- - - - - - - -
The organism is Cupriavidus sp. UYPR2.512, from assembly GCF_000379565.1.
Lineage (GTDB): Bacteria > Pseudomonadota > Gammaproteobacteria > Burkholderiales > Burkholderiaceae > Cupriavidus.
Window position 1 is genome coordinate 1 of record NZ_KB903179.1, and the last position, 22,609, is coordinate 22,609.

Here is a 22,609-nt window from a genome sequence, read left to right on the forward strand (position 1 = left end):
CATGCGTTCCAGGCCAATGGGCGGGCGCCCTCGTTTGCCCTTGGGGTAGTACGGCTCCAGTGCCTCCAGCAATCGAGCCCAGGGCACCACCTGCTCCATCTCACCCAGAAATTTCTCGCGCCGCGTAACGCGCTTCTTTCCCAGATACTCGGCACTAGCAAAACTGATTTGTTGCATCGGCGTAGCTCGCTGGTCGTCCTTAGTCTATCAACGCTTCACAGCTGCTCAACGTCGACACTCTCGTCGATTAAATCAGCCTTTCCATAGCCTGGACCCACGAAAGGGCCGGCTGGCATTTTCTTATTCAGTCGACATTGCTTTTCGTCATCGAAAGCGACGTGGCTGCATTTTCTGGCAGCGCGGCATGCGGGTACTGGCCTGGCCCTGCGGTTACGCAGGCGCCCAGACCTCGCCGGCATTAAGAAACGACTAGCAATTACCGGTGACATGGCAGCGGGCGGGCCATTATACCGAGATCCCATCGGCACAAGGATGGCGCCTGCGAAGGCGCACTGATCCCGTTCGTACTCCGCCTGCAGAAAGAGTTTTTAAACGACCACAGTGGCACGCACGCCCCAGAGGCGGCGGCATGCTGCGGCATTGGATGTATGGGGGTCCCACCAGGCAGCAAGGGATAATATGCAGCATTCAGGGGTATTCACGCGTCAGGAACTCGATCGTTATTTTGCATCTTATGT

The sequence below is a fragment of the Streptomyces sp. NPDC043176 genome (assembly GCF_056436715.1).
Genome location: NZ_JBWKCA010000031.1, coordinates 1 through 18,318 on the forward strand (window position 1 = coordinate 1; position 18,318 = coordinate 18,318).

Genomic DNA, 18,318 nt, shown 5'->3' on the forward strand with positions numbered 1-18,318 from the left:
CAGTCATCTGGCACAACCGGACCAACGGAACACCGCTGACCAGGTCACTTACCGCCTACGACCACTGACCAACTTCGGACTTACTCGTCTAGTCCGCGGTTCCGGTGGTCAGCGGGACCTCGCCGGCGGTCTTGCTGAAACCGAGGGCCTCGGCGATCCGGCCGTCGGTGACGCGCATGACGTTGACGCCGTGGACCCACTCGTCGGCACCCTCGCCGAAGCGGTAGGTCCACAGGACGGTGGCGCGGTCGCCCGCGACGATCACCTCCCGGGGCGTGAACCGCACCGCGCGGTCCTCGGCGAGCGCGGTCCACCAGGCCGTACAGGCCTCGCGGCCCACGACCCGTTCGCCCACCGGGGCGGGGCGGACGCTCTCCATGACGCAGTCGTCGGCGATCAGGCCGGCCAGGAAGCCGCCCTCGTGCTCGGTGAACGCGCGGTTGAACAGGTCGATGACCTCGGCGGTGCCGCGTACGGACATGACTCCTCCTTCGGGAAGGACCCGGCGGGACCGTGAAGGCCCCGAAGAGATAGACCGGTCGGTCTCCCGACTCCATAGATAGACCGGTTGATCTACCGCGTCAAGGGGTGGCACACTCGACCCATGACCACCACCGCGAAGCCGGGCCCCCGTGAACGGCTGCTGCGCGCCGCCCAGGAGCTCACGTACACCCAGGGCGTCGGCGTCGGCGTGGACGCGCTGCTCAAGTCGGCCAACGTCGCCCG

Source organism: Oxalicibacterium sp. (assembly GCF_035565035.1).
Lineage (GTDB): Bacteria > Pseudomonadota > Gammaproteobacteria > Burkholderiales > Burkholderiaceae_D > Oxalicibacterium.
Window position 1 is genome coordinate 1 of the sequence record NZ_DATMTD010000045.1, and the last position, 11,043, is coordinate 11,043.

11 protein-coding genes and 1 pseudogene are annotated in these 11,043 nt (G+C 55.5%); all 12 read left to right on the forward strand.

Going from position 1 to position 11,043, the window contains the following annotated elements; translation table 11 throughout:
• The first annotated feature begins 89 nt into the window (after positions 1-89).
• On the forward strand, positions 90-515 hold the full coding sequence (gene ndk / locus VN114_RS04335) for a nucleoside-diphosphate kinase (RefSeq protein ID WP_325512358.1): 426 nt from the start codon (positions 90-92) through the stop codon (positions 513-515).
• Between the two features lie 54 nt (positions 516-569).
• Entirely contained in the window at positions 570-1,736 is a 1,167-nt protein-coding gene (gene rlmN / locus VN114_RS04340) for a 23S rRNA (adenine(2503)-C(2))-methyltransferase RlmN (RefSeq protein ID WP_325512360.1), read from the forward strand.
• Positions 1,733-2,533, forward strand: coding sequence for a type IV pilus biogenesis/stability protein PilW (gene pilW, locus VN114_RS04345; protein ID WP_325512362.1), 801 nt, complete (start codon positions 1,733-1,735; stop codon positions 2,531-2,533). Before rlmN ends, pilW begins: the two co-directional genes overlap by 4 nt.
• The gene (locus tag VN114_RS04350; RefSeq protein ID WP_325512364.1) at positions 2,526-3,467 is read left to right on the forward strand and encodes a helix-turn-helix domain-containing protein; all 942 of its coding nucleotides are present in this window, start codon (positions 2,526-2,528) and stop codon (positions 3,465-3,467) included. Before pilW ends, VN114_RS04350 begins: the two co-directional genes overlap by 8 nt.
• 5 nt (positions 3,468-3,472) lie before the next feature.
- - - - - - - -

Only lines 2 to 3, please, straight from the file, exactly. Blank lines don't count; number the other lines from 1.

Lineage (GTDB): Bacteria > Pseudomonadota > Gammaproteobacteria > Burkholderiales > Burkholderiaceae > Cupriavidus.
Window position 1 is genome coordinate 1 of record NZ_KB903179.1, and the last position, 22,609, is coordinate 22,609.